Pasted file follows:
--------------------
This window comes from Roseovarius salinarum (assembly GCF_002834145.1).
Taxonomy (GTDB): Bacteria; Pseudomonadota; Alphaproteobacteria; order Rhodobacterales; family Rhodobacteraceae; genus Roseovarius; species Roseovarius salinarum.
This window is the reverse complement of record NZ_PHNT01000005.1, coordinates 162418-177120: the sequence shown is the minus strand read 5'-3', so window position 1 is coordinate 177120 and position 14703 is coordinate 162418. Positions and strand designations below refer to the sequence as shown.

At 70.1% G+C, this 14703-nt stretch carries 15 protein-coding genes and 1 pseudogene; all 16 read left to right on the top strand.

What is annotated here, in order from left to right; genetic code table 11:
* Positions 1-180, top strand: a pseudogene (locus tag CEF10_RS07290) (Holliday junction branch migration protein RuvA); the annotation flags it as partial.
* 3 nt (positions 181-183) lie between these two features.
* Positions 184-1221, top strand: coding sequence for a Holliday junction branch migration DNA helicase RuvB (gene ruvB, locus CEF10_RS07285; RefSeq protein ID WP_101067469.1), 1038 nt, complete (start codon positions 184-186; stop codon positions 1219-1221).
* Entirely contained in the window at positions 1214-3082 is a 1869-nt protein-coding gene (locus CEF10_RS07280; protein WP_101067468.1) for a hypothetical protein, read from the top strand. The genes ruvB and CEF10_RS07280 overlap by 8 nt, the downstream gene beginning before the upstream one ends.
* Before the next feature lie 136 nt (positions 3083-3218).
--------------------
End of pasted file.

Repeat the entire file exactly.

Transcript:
This window comes from Roseovarius salinarum (assembly GCF_002834145.1).
Taxonomy (GTDB): Bacteria; Pseudomonadota; Alphaproteobacteria; order Rhodobacterales; family Rhodobacteraceae; genus Roseovarius; species Roseovarius salinarum.
This window is the reverse complement of record NZ_PHNT01000005.1, coordinates 162418-177120: the sequence shown is the minus strand read 5'-3', so window position 1 is coordinate 177120 and position 14703 is coordinate 162418. Positions and strand designations below refer to the sequence as shown.

At 70.1% G+C, this 14703-nt stretch carries 15 protein-coding genes and 1 pseudogene; all 16 read left to right on the top strand.

What is annotated here, in order from left to right; genetic code table 11:
* Positions 1-180, top strand: a pseudogene (locus tag CEF10_RS07290) (Holliday junction branch migration protein RuvA); the annotation flags it as partial.
* 3 nt (positions 181-183) lie between these two features.
* Positions 184-1221, top strand: coding sequence for a Holliday junction branch migration DNA helicase RuvB (gene ruvB, locus CEF10_RS07285; RefSeq protein ID WP_101067469.1), 1038 nt, complete (start codon positions 184-186; stop codon positions 1219-1221).
* Entirely contained in the window at positions 1214-3082 is a 1869-nt protein-coding gene (locus CEF10_RS07280; protein WP_101067468.1) for a hypothetical protein, read from the top strand. The genes ruvB and CEF10_RS07280 overlap by 8 nt, the downstream gene beginning before the upstream one ends.
* Before the next feature lie 136 nt (positions 3083-3218).